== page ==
A variety of land and water recreational activities are available. Its northern beaches offer activities and facilities for windsurfing, skiing, parasailing, scuba-diving, and snorkeling while the southern beach have a gym, sauna and covered tennis courts. A large area at the Bottomside going to the Tail provides venues for fields sports, campout, hiking, picnic and kite flying.

The principal landscape element of the two beaches were coconut palms giving the resort a tropical character. Another landscape element is the golf course with its fairways designed to highlight the adjoining ruins and establish internal viewing galleries for the spectacular scenic environment. Footpaths, walkways, and trails were cemented and concreted in order to preserve their natural character.

Also cleaned were the Cine Corregidor, the flagpole, Japanese guns. Electric power is generated by a series of generator covering all areas. The present source of water are the natural springs. The combined water sources from four deep wells is about 190 gallons per minute and stored in four storage tanks. Communications facilities as well as utility and service facilities are stationed at the Bottomside. When here, one can also use their Smart and Globe celfones.

Since touring the island would be ideal for two to three days, a 32-room hotel has been constructed and cottages are built on the two beaches. The hotel was patterned after Corregidor Inn, a 25-room hotel in Barrio San Jose which was expanded and renovated to house 32 rooms.

For more than half a century, Corregidor was a bastion of military might – a fortress of war, from the time when Spanish colonialists fortified it, until the Americans came, until the Japanese in 1942, and finally, the Americans winning it back in 1954.

Corregidor has stood guard in the waters of Manila Bay, a sentinel protecting the waterways of Bataan, Cavite and Manila from pirates and invaders. More than 20 gun emplacements dot the island, its carriages and armories strengthened the walls of thick concrete.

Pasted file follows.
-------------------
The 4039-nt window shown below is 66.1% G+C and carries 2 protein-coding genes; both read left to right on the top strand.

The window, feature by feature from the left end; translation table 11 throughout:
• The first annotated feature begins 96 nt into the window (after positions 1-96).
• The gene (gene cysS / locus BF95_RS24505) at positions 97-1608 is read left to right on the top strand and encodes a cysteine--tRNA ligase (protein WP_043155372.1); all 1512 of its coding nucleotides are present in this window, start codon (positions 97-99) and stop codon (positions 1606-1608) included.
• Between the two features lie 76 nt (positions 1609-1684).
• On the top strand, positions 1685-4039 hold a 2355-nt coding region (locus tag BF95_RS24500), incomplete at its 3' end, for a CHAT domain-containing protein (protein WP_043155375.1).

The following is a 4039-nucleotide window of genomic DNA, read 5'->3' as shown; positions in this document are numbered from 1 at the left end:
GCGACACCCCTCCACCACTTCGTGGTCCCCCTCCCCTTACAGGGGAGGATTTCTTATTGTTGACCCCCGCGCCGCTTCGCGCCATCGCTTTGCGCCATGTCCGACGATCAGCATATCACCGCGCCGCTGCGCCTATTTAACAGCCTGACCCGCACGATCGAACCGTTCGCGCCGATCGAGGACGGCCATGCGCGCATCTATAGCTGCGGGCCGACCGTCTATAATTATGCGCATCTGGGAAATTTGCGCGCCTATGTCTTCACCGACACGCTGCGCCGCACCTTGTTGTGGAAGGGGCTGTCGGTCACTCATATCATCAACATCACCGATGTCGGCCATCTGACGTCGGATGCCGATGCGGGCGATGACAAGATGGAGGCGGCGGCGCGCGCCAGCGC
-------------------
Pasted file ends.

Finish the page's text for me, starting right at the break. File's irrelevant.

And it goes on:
Cannons as big as those found in battleships and large mortars that can be trained anywhere are reminders of how important Corregidor was to the defense of the Philippines.

Long after the Pacific War Memorial was erected in 1968, the spirit of “The Rock” was almost forgotten. The memorial itself became forlorn and unattended. The old utility structures like the cold storage and the power plant were lost in a tangle of green. Kindley Airstrip was carpeted with tall grass and the guns became targets of scrap hunters.

In 1902, the Americans designated the island as a US Military Reservation and converted it into a fortress from 1906 to 1922. Corregidor was armed with 24 sea coast batteries and 13 disappearing guns.

It has four identifiable parts, the highest land on the island is the “head” that points west toward China Sea. Topside tapers to a plateau called Middleside. From Middleside, the terrain slopes steeply toward the Bottomside, the lowest part of the island. To the east of Bottomside, a hill rises to a height of around 400 feet called Malinta. It serves Bottomside from the tail of the island that twists east toward Manila Bay. On the tail are several small ravines and narrow beaches.

Corregidor has a trolley system that wound its way daily around the island on a 20 kilometer track. One of the busiest stop was Middleside, on which stood an important three-storey barracks stretching some 800 meters and which could house 6,000 men.

A small rustic village during the Spanish time, Barrio San Jose – which can be found at the Bottomside – grew into a busy fishing and commercial community. The famed Malinta Tunnels were hewn out of solid rock in 1992.

Corregidor was the last bastion of defense of 10,000 American and Filipino forces in the Philippines. Incessant bombings tore the island in shreds, until it was surrendered on May 6, 1942.

Sun Cruises have ferry schedules everyday departing from CCP at 8:00 a.m. and leaves Corregidor at 2:30 p.m., thus arriving Manila at 3:30 p.m. On weekdays or depending on their load factor, they have two schedules – at 8:00 a.m. and 10:00 a.m. (PNA)


Reported by: Sol Jose Vanzi